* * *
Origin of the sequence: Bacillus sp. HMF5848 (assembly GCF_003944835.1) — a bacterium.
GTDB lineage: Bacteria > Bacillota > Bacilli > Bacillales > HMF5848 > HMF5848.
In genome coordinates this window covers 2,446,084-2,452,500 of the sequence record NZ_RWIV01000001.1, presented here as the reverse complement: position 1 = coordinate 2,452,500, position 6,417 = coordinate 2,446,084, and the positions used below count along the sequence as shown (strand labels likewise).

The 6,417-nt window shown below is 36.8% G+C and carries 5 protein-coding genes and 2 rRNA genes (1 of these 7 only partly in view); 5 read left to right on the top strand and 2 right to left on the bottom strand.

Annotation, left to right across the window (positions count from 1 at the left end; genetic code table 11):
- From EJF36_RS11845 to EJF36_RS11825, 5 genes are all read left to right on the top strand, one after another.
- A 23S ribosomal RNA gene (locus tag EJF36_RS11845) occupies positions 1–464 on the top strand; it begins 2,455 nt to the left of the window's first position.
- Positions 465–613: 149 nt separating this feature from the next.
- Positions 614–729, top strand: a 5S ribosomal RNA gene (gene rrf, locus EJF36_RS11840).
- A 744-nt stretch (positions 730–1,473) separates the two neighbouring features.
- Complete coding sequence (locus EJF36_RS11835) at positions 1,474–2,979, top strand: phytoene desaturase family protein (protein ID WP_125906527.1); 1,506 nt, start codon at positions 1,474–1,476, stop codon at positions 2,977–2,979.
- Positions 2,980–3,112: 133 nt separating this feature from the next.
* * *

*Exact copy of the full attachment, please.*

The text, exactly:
Origin of the sequence: Bacillus sp. HMF5848 (assembly GCF_003944835.1) — a bacterium.
GTDB lineage: Bacteria > Bacillota > Bacilli > Bacillales > HMF5848 > HMF5848.
In genome coordinates this window covers 2,446,084-2,452,500 of the sequence record NZ_RWIV01000001.1, presented here as the reverse complement: position 1 = coordinate 2,452,500, position 6,417 = coordinate 2,446,084, and the positions used below count along the sequence as shown (strand labels likewise).

The 6,417-nt window shown below is 36.8% G+C and carries 5 protein-coding genes and 2 rRNA genes (1 of these 7 only partly in view); 5 read left to right on the top strand and 2 right to left on the bottom strand.

Annotation, left to right across the window (positions count from 1 at the left end; genetic code table 11):
- From EJF36_RS11845 to EJF36_RS11825, 5 genes are all read left to right on the top strand, one after another.
- A 23S ribosomal RNA gene (locus tag EJF36_RS11845) occupies positions 1–464 on the top strand; it begins 2,455 nt to the left of the window's first position.
- Positions 465–613: 149 nt separating this feature from the next.
- Positions 614–729, top strand: a 5S ribosomal RNA gene (gene rrf, locus EJF36_RS11840).
- A 744-nt stretch (positions 730–1,473) separates the two neighbouring features.
- Complete coding sequence (locus EJF36_RS11835) at positions 1,474–2,979, top strand: phytoene desaturase family protein (protein ID WP_125906527.1); 1,506 nt, start codon at positions 1,474–1,476, stop codon at positions 2,977–2,979.
- Positions 2,980–3,112: 133 nt separating this feature from the next.